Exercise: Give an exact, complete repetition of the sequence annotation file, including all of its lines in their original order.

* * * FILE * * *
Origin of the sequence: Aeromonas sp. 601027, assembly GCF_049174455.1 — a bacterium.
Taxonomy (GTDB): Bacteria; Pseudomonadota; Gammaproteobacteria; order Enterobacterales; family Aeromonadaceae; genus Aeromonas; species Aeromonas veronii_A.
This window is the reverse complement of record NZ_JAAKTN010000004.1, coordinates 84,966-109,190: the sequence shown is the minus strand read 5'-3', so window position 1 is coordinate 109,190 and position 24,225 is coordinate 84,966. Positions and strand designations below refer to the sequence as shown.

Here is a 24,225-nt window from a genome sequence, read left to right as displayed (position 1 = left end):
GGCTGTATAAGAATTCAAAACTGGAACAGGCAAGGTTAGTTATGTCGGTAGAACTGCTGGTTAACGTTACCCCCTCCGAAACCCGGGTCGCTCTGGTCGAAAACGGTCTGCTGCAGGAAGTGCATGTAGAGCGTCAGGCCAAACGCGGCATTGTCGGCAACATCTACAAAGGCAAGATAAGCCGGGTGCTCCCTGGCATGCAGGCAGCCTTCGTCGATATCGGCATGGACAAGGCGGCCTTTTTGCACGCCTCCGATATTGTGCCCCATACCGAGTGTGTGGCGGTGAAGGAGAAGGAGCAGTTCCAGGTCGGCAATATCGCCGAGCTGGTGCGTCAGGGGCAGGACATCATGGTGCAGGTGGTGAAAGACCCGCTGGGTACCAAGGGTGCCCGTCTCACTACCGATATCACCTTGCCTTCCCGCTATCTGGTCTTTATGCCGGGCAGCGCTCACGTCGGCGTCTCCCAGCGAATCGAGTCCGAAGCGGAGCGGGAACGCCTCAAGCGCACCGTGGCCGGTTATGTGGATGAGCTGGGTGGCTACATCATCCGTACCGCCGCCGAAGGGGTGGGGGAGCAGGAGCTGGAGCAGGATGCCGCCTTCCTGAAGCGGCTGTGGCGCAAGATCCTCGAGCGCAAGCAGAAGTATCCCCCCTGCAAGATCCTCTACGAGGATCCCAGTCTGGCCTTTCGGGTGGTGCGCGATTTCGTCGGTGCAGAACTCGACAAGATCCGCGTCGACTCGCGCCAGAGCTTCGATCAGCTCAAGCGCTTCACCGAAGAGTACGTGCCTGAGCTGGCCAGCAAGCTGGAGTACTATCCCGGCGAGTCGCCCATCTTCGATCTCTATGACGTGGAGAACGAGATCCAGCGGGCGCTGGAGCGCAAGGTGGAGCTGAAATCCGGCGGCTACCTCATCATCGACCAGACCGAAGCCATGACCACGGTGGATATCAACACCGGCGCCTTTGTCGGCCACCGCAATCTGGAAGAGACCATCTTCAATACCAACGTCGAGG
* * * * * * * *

Origin of the sequence: Aeromonas sp. 601027, assembly GCF_049174455.1 — a bacterium.
Taxonomy (GTDB): Bacteria; Pseudomonadota; Gammaproteobacteria; order Enterobacterales; family Aeromonadaceae; genus Aeromonas; species Aeromonas veronii_A.
This window is the reverse complement of record NZ_JAAKTN010000004.1, coordinates 84,966-109,190: the sequence shown is the minus strand read 5'-3', so window position 1 is coordinate 109,190 and position 24,225 is coordinate 84,966. Positions and strand designations below refer to the sequence as shown.

Here is a 24,225-nt window from a genome sequence, read left to right as displayed (position 1 = left end):
GGCTGTATAAGAATTCAAAACTGGAACAGGCAAGGTTAGTTATGTCGGTAGAACTGCTGGTTAACGTTACCCCCTCCGAAACCCGGGTCGCTCTGGTCGAAAACGGTCTGCTGCAGGAAGTGCATGTAGAGCGTCAGGCCAAACGCGGCATTGTCGGCAACATCTACAAAGGCAAGATAAGCCGGGTGCTCCCTGGCATGCAGGCAGCCTTCGTCGATATCGGCATGGACAAGGCGGCCTTTTTGCACGCCTCCGATATTGTGCCCCATACCGAGTGTGTGGCGGTGAAGGAGAAGGAGCAGTTCCAGGTCGGCAATATCGCCGAGCTGGTGCGTCAGGGGCAGGACATCATGGTGCAGGTGGTGAAAGACCCGCTGGGTACCAAGGGTGCCCGTCTCACTACCGATATCACCTTGCCTTCCCGCTATCTGGTCTTTATGCCGGGCAGCGCTCACGTCGGCGTCTCCCAGCGAATCGAGTCCGAAGCGGAGCGGGAACGCCTCAAGCGCACCGTGGCCGGTTATGTGGATGAGCTGGGTGGCTACATCATCCGTACCGCCGCCGAAGGGGTGGGGGAGCAGGAGCTGGAGCAGGATGCCGCCTTCCTGAAGCGGCTGTGGCGCAAGATCCTCGAGCGCAAGCAGAAGTATCCCCCCTGCAAGATCCTCTACGAGGATCCCAGTCTGGCCTTTCGGGTGGTGCGCGATTTCGTCGGTGCAGAACTCGACAAGATCCGCGTCGACTCGCGCCAGAGCTTCGATCAGCTCAAGCGCTTCACCGAAGAGTACGTGCCTGAGCTGGCCAGCAAGCTGGAGTACTATCCCGGCGAGTCGCCCATCTTCGATCTCTATGACGTGGAGAACGAGATCCAGCGGGCGCTGGAGCGCAAGGTGGAGCTGAAATCCGGCGGCTACCTCATCATCGACCAGACCGAAGCCATGACCACGGTGGATATCAACACCGGCGCCTTTGTCGGCCACCGCAATCTGGAAGAGACCATCTTCAATACCAACGTCGAGG